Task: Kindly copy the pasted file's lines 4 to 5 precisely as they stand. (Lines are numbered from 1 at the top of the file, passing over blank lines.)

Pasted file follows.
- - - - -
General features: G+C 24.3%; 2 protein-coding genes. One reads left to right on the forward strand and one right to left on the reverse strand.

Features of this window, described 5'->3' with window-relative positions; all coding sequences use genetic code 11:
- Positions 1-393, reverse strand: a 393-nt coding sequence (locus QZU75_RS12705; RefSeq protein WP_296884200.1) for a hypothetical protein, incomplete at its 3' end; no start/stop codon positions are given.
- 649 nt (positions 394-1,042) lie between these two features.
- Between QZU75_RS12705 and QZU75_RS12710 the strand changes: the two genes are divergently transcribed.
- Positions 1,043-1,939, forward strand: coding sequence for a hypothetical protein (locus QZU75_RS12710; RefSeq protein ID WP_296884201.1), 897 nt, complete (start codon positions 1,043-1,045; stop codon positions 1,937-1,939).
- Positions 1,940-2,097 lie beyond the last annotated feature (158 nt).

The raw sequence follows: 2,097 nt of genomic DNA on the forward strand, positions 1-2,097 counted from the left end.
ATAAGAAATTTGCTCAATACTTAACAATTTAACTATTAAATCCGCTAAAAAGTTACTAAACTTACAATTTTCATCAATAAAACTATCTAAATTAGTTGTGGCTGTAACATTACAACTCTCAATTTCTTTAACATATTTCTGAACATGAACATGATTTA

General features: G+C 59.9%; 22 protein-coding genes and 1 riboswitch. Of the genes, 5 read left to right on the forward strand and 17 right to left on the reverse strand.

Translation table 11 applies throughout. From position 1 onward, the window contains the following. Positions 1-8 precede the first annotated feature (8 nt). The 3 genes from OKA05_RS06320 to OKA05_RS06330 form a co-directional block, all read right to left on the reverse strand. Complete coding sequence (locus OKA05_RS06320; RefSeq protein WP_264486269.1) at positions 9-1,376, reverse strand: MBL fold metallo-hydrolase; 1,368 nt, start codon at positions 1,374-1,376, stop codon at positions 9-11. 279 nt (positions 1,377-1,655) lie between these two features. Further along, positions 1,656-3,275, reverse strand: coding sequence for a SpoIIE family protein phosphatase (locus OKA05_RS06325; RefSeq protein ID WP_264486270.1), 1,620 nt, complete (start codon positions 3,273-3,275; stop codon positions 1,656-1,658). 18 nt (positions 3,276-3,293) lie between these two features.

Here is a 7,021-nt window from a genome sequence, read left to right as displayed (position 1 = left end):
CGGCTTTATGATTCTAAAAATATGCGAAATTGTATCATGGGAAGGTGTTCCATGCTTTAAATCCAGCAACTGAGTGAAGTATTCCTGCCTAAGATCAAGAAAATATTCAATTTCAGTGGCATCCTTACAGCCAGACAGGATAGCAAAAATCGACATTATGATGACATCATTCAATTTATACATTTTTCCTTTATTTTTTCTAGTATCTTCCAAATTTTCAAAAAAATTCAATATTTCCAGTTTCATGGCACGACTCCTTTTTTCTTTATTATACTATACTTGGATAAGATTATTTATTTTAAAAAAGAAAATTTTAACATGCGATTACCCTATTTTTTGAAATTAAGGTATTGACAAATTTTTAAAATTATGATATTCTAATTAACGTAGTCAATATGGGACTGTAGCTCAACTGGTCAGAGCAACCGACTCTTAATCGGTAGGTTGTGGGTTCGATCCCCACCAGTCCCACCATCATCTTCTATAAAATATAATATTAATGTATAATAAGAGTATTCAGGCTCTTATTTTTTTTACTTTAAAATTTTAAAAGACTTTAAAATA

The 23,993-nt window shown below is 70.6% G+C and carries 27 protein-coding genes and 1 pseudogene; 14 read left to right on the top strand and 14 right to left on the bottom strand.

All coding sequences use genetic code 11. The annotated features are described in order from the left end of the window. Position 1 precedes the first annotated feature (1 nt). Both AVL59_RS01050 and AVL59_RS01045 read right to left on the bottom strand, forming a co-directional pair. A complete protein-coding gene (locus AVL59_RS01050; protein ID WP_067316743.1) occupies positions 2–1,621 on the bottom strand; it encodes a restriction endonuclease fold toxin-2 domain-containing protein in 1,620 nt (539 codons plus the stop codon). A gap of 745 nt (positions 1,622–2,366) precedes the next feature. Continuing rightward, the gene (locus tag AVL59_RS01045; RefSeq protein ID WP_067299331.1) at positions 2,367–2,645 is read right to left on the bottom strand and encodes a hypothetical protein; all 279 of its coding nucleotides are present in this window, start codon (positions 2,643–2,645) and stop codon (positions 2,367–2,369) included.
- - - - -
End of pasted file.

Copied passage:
- 649 nt (positions 394-1,042) lie between these two features.
- Between QZU75_RS12705 and QZU75_RS12710 the strand changes: the two genes are divergently transcribed.